Think about where you are currently practicing in your home and whether or not it invites you to play music and be creative. It doesn’t need an entire room – even just a corner will work but it should be someplace that makes you feel happy and is relatively free from distractions. If you don’t feel good about your current location you may want to reconsider where you practice or just rearrange things to better suit you. For example: even though I have a room dedicated to keeping my guitars, I’ve found that I prefer to practice in my kitchen because it is the brightest and sunniest room in the house. Because I do want to spend more time in my music room, I’m currently rearranging the room so I can always sit and practice with a view of the sky from the window. and planning to put on a fresh coat of paint to brighten things up. Most people only practice at home, but I have had a few adult students that keep a guitar in their office and practice for a while during their lunch hour.
Take your guitar out of the case
This is the number one problem that many students have. They come home from their lesson, put the case in their room and forget all about it. Remember the ice cream example? If people were half as likely to buy ice cream with the cooler lid closed, how much less likely do you think you’ll be to practice if your guitar is in its case? So from now on do this: As soon as you get home, take your guitar – and all of your lesson materials – out of the case and leave them in your designated practice spot. You don’t have to start practicing right then, but this way they’ll be ready to play whenever you feel the urge. I call this “making an accommodation for my future self.” Do you remember the film Bill & Ted’s Excellent Adventure? The guys use time-travel loops to set up many of their successes.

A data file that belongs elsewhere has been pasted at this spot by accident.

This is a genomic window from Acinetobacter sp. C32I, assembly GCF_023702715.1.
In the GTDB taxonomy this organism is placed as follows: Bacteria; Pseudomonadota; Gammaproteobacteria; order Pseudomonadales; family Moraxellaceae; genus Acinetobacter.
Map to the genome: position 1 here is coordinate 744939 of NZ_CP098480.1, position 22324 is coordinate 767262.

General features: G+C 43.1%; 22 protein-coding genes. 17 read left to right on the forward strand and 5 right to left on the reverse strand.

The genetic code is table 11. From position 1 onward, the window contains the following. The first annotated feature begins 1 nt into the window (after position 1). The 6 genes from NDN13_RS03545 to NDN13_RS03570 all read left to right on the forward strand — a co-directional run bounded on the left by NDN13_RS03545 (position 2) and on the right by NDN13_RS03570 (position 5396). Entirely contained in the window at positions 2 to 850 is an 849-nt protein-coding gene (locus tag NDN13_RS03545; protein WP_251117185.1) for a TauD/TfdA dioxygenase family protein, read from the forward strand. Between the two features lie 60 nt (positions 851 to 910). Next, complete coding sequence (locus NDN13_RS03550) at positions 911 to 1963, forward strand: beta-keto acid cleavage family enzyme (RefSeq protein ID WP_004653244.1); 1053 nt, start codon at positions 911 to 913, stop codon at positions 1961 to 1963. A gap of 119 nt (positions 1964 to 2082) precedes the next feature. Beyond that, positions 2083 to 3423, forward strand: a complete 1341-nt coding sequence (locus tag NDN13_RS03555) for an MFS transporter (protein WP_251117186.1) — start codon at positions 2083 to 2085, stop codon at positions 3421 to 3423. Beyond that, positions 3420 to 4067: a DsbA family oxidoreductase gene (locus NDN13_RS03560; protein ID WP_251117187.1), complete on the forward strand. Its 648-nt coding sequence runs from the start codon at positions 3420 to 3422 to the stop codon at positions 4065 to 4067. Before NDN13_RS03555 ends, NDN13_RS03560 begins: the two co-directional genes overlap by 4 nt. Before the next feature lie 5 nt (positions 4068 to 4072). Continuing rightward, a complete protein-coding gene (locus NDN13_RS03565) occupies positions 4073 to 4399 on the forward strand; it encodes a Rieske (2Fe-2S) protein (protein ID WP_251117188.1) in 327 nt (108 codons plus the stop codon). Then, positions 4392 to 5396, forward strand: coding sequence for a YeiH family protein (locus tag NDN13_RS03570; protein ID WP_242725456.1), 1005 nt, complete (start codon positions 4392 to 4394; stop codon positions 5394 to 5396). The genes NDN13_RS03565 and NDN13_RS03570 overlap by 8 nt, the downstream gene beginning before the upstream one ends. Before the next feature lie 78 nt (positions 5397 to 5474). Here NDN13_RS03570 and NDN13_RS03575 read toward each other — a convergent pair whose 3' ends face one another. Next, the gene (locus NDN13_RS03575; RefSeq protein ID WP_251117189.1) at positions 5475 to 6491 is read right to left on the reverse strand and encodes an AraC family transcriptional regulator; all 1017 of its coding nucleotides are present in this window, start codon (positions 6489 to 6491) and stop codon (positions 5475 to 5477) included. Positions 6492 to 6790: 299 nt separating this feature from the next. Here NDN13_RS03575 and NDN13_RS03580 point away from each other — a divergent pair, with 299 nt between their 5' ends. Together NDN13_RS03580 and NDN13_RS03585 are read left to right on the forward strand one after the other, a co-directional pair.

Bill: “After the report we’ll time travel back to two days ago, steal your dad’s keys and leave them here!”